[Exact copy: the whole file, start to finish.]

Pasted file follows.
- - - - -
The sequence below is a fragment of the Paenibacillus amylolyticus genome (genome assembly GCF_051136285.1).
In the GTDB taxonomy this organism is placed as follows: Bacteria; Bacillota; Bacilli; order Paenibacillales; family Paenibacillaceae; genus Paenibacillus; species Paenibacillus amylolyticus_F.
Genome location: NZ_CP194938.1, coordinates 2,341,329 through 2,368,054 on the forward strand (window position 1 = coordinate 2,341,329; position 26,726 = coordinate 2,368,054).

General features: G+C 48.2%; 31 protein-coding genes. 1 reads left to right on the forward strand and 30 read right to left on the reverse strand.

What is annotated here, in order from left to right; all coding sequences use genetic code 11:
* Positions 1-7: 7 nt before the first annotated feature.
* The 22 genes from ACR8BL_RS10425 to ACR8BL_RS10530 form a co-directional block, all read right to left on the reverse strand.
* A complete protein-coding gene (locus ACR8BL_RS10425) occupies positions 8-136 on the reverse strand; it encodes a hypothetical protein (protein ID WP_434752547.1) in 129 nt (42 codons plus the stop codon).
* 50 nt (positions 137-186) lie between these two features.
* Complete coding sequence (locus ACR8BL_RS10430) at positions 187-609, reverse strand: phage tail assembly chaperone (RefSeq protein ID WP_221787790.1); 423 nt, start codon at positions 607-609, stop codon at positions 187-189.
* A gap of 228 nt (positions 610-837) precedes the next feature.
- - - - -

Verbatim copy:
The sequence below is a fragment of the Paenibacillus amylolyticus genome (genome assembly GCF_051136285.1).
In the GTDB taxonomy this organism is placed as follows: Bacteria; Bacillota; Bacilli; order Paenibacillales; family Paenibacillaceae; genus Paenibacillus; species Paenibacillus amylolyticus_F.
Genome location: NZ_CP194938.1, coordinates 2,341,329 through 2,368,054 on the forward strand (window position 1 = coordinate 2,341,329; position 26,726 = coordinate 2,368,054).

General features: G+C 48.2%; 31 protein-coding genes. 1 reads left to right on the forward strand and 30 read right to left on the reverse strand.

What is annotated here, in order from left to right; all coding sequences use genetic code 11:
* Positions 1-7: 7 nt before the first annotated feature.
* The 22 genes from ACR8BL_RS10425 to ACR8BL_RS10530 form a co-directional block, all read right to left on the reverse strand.
* A complete protein-coding gene (locus ACR8BL_RS10425) occupies positions 8-136 on the reverse strand; it encodes a hypothetical protein (protein ID WP_434752547.1) in 129 nt (42 codons plus the stop codon).
* 50 nt (positions 137-186) lie between these two features.
* Complete coding sequence (locus ACR8BL_RS10430) at positions 187-609, reverse strand: phage tail assembly chaperone (RefSeq protein ID WP_221787790.1); 423 nt, start codon at positions 607-609, stop codon at positions 187-189.
* A gap of 228 nt (positions 610-837) precedes the next feature.